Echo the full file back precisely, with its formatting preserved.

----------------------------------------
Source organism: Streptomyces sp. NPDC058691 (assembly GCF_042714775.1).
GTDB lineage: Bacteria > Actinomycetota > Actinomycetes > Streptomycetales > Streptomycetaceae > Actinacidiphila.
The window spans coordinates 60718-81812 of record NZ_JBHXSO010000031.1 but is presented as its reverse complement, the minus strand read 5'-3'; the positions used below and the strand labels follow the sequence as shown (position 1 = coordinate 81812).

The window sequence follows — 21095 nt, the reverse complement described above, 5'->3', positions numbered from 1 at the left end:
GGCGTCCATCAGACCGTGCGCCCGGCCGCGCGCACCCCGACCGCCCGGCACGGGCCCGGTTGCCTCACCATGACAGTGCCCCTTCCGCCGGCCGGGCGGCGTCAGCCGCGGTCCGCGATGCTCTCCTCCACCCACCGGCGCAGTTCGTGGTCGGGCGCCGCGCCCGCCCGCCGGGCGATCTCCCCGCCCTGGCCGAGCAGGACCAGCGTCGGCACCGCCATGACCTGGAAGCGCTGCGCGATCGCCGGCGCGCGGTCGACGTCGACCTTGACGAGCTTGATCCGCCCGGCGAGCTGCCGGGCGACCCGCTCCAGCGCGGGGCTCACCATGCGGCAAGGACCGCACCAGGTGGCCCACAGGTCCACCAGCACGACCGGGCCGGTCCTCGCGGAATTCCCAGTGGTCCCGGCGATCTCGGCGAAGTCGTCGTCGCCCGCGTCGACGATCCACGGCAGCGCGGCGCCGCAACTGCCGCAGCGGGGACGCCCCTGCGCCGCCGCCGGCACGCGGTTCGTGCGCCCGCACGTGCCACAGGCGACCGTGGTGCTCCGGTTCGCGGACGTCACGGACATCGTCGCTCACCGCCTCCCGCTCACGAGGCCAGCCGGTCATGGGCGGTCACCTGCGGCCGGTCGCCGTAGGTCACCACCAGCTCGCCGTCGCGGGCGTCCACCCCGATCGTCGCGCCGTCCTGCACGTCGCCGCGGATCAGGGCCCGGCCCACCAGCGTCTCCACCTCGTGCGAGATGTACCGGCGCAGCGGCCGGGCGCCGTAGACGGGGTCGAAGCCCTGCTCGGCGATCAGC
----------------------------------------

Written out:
Source organism: Streptomyces sp. NPDC058691 (assembly GCF_042714775.1).
GTDB lineage: Bacteria > Actinomycetota > Actinomycetes > Streptomycetales > Streptomycetaceae > Actinacidiphila.
The window spans coordinates 60718-81812 of record NZ_JBHXSO010000031.1 but is presented as its reverse complement, the minus strand read 5'-3'; the positions used below and the strand labels follow the sequence as shown (position 1 = coordinate 81812).

The window sequence follows — 21095 nt, the reverse complement described above, 5'->3', positions numbered from 1 at the left end:
GGCGTCCATCAGACCGTGCGCCCGGCCGCGCGCACCCCGACCGCCCGGCACGGGCCCGGTTGCCTCACCATGACAGTGCCCCTTCCGCCGGCCGGGCGGCGTCAGCCGCGGTCCGCGATGCTCTCCTCCACCCACCGGCGCAGTTCGTGGTCGGGCGCCGCGCCCGCCCGCCGGGCGATCTCCCCGCCCTGGCCGAGCAGGACCAGCGTCGGCACCGCCATGACCTGGAAGCGCTGCGCGATCGCCGGCGCGCGGTCGACGTCGACCTTGACGAGCTTGATCCGCCCGGCGAGCTGCCGGGCGACCCGCTCCAGCGCGGGGCTCACCATGCGGCAAGGACCGCACCAGGTGGCCCACAGGTCCACCAGCACGACCGGGCCGGTCCTCGCGGAATTCCCAGTGGTCCCGGCGATCTCGGCGAAGTCGTCGTCGCCCGCGTCGACGATCCACGGCAGCGCGGCGCCGCAACTGCCGCAGCGGGGACGCCCCTGCGCCGCCGCCGGCACGCGGTTCGTGCGCCCGCACGTGCCACAGGCGACCGTGGTGCTCCGGTTCGCGGACGTCACGGACATCGTCGCTCACCGCCTCCCGCTCACGAGGCCAGCCGGTCATGGGCGGTCACCTGCGGCCGGTCGCCGTAGGTCACCACCAGCTCGCCGTCGCGGGCGTCCACCCCGATCGTCGCGCCGTCCTGCACGTCGCCGCGGATCAGGGCCCGGCCCACCAGCGTCTCCACCTCGTGCGAGATGTACCGGCGCAGCGGCCGGGCGCCGTAGACGGGGTCGAAGCCCTGCTCGGCGATCAGC